When Mary Ann and Henry’s youngest child, Richard Percy was five years old, their eldest daughter gave birth to a daughter, out of wedlock, in Brisbane. Baby Florence Gertrude (Pearl) was taken in by her grandparents, Mary Ann must have had a heart of gold and plenty of courage, because when her second son, Stephen Henry Morris’s spouse Emily Maud Chase died of typhoid fever on the 29 th January 1916 Mary Ann took in four of the five motherless children. There were the twins, Emily May and Maria Maud aged three years, six months; Myrtle Olive, aged two years, two months; and Kathleen Mary, a new baby who died a couple months after her mother. The son, Fred went to live with his maternal grandparents. In 1911, before the birth of the twins, Stephen and Emily lost a little girl.
Mary Ann Morris was regularly helping to bring babies into the world in South Toolburra and was known as a midwife with plenty of practice. In those days if your baby was ready to be born, someone stood outside the house with the lamp up in the air for the neighbour’s wife to help with the birth. Consequently Mary Ann’s experience was welcomed in Toowoomba. After twenty years practice in midwifery, she hung a sign on the front gate “Nurse Morris” and became friendly with the two doctors, Alec and David Horn. They highly regarded and respected Mary Ann and Henry Morris.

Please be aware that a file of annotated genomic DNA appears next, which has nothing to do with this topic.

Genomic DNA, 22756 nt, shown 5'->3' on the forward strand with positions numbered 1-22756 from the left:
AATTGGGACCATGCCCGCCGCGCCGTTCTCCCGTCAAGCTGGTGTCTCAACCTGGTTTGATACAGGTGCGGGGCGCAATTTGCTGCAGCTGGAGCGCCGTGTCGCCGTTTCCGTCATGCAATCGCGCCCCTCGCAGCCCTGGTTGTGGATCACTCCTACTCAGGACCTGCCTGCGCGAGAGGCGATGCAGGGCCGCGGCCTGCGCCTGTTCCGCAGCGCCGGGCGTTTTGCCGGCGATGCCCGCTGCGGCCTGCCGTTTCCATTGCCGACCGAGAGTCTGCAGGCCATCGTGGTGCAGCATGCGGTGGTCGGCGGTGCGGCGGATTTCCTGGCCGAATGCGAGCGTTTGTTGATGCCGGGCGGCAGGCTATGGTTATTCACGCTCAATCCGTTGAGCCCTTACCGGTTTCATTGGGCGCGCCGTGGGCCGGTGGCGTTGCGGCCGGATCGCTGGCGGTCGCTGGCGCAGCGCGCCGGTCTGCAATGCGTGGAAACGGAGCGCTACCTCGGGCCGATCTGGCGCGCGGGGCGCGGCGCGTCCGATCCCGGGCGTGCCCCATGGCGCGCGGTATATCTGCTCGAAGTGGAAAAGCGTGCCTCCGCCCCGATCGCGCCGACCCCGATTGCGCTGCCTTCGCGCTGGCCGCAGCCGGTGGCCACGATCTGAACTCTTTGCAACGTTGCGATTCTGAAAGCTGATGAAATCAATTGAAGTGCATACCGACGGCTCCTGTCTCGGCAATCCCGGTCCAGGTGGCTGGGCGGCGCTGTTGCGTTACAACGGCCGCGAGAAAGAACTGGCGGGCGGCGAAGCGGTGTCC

The house in Herries Street had ten bedrooms and most of Mary Ann and Henry’s children were marrying and moving away to look for work. At this time, she turned her home into a private Nursing Home, mainly for maternity cases. In those days when you gave birth, you stayed in hospital for 10-12 days. If the Wilga Private Hospital was full, it was not unusual for Mary Ann’s colossal scrubbed-down kitchen table to be used for a tonsil or appendix operation.
Mary Ann’s second eldest daughter Beatrice and young Frances went nursing at the hospital and later helped Mary Ann at her maternity Nursing Home. Beatrice later married Ruben Curren, and Frances continued to nurse until she got married in Mackay in 1982. In 1918, a law was brought in that all nurses must be registered so Dr Alex Horn made sure that Mary Ann was registered. On 1 st February 1913 she sat for her exam.
The Morris home was run very strictly. You always gave Sunday to the Lord, by going to Sunday School, then to St Stephens church where you sat in the Morris pew. When you arrived home you read the Bible, and definitely did no housework or washing. Mary Ann educated herself with the Bible. She could read and write a little when she immigrated and brought a family Bible with her, which she read every day. She educated herself quite well this way. She expected everyone else to live by the Bible and if not, you were shown the door. Men always wore a suit and coat with long trousers at meal times. Invariably everyone had a white serviette and a silver serviette ring. Grace would be said before anyone ate and when you were finished eating you would wait until permission was given for you to leave the table. The children were expected to be well-behaved and quiet, but as you can imagine it did not always work.